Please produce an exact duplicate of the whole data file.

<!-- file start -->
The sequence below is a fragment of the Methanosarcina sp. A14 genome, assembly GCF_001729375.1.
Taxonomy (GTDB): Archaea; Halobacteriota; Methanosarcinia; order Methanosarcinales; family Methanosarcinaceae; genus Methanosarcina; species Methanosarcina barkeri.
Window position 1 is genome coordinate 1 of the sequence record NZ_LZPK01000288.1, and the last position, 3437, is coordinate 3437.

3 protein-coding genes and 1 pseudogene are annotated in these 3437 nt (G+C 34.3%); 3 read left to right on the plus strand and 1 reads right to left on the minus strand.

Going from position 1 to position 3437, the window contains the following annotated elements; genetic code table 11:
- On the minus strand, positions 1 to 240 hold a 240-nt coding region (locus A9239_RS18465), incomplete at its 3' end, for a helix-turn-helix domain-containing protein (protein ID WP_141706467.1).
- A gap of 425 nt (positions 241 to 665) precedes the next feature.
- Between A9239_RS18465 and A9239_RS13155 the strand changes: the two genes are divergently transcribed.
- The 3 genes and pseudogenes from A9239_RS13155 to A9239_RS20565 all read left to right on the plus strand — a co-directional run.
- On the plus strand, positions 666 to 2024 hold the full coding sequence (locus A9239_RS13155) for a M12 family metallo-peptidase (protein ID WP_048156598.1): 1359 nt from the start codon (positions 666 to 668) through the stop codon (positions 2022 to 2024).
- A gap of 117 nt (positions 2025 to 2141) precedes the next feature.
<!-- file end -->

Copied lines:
The sequence below is a fragment of the Methanosarcina sp. A14 genome, assembly GCF_001729375.1.
Taxonomy (GTDB): Archaea; Halobacteriota; Methanosarcinia; order Methanosarcinales; family Methanosarcinaceae; genus Methanosarcina; species Methanosarcina barkeri.
Window position 1 is genome coordinate 1 of the sequence record NZ_LZPK01000288.1, and the last position, 3437, is coordinate 3437.

3 protein-coding genes and 1 pseudogene are annotated in these 3437 nt (G+C 34.3%); 3 read left to right on the plus strand and 1 reads right to left on the minus strand.

Going from position 1 to position 3437, the window contains the following annotated elements; genetic code table 11:
- On the minus strand, positions 1 to 240 hold a 240-nt coding region (locus A9239_RS18465), incomplete at its 3' end, for a helix-turn-helix domain-containing protein (protein ID WP_141706467.1).
- A gap of 425 nt (positions 241 to 665) precedes the next feature.
- Between A9239_RS18465 and A9239_RS13155 the strand changes: the two genes are divergently transcribed.
- The 3 genes and pseudogenes from A9239_RS13155 to A9239_RS20565 all read left to right on the plus strand — a co-directional run.
- On the plus strand, positions 666 to 2024 hold the full coding sequence (locus A9239_RS13155) for a M12 family metallo-peptidase (protein ID WP_048156598.1): 1359 nt from the start codon (positions 666 to 668) through the stop codon (positions 2022 to 2024).
- A gap of 117 nt (positions 2025 to 2141) precedes the next feature.